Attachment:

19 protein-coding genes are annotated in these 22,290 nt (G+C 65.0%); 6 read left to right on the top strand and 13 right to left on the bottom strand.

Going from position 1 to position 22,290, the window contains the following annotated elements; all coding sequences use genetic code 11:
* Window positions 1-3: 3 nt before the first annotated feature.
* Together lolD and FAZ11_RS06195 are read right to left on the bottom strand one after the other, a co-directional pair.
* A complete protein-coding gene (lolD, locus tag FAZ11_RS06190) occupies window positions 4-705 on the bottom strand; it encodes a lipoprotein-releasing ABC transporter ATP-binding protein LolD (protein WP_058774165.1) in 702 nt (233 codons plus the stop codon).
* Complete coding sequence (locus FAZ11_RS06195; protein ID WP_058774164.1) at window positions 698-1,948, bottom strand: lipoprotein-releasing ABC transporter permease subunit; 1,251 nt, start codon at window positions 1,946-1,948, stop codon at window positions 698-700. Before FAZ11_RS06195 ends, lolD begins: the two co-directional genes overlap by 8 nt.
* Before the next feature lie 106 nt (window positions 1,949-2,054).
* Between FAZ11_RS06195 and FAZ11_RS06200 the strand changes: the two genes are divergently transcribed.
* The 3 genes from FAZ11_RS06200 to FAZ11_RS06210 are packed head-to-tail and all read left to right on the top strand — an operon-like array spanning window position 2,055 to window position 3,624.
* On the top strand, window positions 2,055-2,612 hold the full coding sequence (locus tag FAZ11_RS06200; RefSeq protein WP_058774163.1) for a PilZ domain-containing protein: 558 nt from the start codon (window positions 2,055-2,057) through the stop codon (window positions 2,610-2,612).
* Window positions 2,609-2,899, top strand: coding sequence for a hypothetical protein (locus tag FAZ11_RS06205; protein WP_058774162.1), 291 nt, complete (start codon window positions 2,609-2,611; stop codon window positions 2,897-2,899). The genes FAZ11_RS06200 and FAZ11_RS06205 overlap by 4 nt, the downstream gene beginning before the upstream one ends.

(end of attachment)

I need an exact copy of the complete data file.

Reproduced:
19 protein-coding genes are annotated in these 22,290 nt (G+C 65.0%); 6 read left to right on the top strand and 13 right to left on the bottom strand.

Going from position 1 to position 22,290, the window contains the following annotated elements; all coding sequences use genetic code 11:
* Window positions 1-3: 3 nt before the first annotated feature.
* Together lolD and FAZ11_RS06195 are read right to left on the bottom strand one after the other, a co-directional pair.
* A complete protein-coding gene (lolD, locus tag FAZ11_RS06190) occupies window positions 4-705 on the bottom strand; it encodes a lipoprotein-releasing ABC transporter ATP-binding protein LolD (protein WP_058774165.1) in 702 nt (233 codons plus the stop codon).
* Complete coding sequence (locus FAZ11_RS06195; protein ID WP_058774164.1) at window positions 698-1,948, bottom strand: lipoprotein-releasing ABC transporter permease subunit; 1,251 nt, start codon at window positions 1,946-1,948, stop codon at window positions 698-700. Before FAZ11_RS06195 ends, lolD begins: the two co-directional genes overlap by 8 nt.
* Before the next feature lie 106 nt (window positions 1,949-2,054).
* Between FAZ11_RS06195 and FAZ11_RS06200 the strand changes: the two genes are divergently transcribed.
* The 3 genes from FAZ11_RS06200 to FAZ11_RS06210 are packed head-to-tail and all read left to right on the top strand — an operon-like array spanning window position 2,055 to window position 3,624.
* On the top strand, window positions 2,055-2,612 hold the full coding sequence (locus tag FAZ11_RS06200; RefSeq protein WP_058774163.1) for a PilZ domain-containing protein: 558 nt from the start codon (window positions 2,055-2,057) through the stop codon (window positions 2,610-2,612).
* Window positions 2,609-2,899, top strand: coding sequence for a hypothetical protein (locus tag FAZ11_RS06205; protein WP_058774162.1), 291 nt, complete (start codon window positions 2,609-2,611; stop codon window positions 2,897-2,899). The genes FAZ11_RS06200 and FAZ11_RS06205 overlap by 4 nt, the downstream gene beginning before the upstream one ends.